Flock the Forest raises funds
Adults and children alike participated in the Ludington High School Sports Boosters’ second annual Flock the Forest 5K and 1-mile fun run Saturday morning, and the event raised about $2,500 to support athletic programs.
“I think it went great,” said Scott Smith, the boosters’ club president. “We had great sponsorship, great volunteers and a good turnout — that’s the key to a race.”
Flock the Forest is the boosters’ second biggest fundraiser each year, behind the largest event — the Cash Bash raffle, he said.
The boosters raise money to help athletics programs at the Ludington High School that the school’s general fund doesn’t support, Smith said. A recent large purchase the organization assisted with was buying new starting blocks for the swimming pool.
The 5K, which included running trails in the Ludington School Forest, had 28 participants this year; and the 1-mile race, which went around the school buildings, had seven runners. The race participants all received medals and T-shirts for completing their runs.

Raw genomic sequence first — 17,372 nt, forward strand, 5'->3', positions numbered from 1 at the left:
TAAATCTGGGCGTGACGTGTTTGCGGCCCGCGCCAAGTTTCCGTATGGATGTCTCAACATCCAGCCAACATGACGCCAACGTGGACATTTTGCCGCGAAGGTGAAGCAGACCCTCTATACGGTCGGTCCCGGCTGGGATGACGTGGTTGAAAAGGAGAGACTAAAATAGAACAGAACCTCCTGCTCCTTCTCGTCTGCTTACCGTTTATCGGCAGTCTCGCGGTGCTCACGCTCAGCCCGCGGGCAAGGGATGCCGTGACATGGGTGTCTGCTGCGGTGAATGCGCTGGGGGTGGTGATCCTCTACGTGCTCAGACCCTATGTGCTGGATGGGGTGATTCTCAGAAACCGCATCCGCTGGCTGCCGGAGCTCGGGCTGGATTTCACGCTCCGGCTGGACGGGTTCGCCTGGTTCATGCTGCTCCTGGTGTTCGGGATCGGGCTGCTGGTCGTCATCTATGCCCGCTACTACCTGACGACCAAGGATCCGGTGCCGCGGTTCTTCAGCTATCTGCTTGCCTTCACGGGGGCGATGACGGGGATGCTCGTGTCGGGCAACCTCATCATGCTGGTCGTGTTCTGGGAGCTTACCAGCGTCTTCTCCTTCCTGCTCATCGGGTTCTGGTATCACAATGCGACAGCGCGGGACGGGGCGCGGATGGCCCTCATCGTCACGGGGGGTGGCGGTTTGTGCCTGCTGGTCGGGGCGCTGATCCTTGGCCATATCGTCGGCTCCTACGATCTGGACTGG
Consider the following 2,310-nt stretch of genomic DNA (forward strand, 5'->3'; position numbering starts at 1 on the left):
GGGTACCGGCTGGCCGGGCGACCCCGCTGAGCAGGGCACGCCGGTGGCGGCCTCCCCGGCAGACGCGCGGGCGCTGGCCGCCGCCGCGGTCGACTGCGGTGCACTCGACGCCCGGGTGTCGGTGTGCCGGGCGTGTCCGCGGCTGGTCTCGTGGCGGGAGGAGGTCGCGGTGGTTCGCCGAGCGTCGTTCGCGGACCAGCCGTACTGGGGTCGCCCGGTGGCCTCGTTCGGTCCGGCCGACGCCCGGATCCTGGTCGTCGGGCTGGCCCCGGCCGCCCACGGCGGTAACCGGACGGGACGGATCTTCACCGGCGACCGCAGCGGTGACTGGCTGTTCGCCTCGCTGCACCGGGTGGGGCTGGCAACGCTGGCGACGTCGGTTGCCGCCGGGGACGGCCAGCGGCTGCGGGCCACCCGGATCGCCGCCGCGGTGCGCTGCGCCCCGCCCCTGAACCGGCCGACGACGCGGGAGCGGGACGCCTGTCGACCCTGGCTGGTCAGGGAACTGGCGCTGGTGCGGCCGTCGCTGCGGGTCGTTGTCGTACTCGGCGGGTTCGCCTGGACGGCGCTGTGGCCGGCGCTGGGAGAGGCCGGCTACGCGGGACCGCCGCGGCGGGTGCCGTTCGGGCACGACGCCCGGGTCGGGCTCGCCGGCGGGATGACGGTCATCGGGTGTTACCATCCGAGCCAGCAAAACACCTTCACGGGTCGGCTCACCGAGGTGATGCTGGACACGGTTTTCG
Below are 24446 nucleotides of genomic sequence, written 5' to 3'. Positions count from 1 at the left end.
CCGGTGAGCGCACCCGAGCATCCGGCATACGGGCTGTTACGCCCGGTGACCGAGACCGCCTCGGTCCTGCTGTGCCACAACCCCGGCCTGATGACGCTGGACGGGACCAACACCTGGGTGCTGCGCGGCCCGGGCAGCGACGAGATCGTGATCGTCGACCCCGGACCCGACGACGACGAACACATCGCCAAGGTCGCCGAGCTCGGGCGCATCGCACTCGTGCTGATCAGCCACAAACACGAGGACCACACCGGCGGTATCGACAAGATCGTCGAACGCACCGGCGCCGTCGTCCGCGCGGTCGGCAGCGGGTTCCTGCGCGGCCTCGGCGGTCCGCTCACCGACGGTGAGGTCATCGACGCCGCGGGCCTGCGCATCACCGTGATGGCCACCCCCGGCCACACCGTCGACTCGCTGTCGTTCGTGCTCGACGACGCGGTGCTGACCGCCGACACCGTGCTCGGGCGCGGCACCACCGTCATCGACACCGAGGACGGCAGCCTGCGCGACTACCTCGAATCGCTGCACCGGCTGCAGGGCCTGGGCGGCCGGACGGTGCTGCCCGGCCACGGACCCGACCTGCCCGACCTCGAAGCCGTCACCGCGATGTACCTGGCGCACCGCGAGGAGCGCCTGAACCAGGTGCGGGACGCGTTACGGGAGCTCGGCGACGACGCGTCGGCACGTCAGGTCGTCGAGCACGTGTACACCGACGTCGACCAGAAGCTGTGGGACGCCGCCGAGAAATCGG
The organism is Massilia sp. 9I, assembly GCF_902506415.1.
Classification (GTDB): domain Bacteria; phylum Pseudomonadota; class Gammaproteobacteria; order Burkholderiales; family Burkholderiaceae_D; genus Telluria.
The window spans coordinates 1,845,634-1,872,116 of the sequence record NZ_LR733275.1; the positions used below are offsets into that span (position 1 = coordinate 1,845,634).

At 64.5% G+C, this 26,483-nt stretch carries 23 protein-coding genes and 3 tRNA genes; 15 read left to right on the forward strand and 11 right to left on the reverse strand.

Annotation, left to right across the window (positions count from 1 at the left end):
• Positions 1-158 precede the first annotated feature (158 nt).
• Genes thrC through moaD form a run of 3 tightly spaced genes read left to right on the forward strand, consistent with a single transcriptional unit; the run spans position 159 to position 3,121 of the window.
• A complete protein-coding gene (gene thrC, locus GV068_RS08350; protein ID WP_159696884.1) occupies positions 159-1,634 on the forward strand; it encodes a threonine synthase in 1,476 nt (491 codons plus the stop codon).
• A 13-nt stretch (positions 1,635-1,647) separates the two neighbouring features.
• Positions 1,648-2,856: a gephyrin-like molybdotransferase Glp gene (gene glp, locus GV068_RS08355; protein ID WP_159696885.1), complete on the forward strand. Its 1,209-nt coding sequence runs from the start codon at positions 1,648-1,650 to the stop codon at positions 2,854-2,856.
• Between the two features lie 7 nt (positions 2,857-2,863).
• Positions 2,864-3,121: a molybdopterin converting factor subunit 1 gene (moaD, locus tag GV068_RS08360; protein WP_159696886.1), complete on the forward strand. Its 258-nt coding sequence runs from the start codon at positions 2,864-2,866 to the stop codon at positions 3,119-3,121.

Jordan Slate finished the 5K with the fastest time — 19 minutes, 29 seconds — followed by Nick Wilkinson, with a time of 20:50, and Edward Chapman completed the run in third with a time of 20:53.
The boy who completed the 1-mile run first was Gavin Smith at a time of 6:49, and the girl who finished the race the fastest was Vriseis Christensen, with a time of 12:30.
Smith thanked Riemer Eye Center and the other sponsors of the event, as well as the boosters’ board members — Tricia Postula, Lisa Cooney, Sarah Laird and Jeremy and Laura Holmes — and other volunteers who contributed.
Smith said there were twice as many runners in Flock the Forest last year, but many Ludington students didn’t participate in the races this time because they had to attend sporting events rescheduled for Saturday due to rainy weather earlier in the week.
Flock the Forest replaced the boosters’ longtime golf outing fundraiser, Smith said, adding that the boosters plan to host the races again next year.
“We stopped the golf outing simply because it took all day, and the kids — athletes and little kids — weren’t able to be involved because of the alcohol on the golf course,” Smith said. “So we went to this event. It’s been two years and ... we’re not looking back. The golf event served a great purpose for a long time, but this just becomes much more of a family affair.”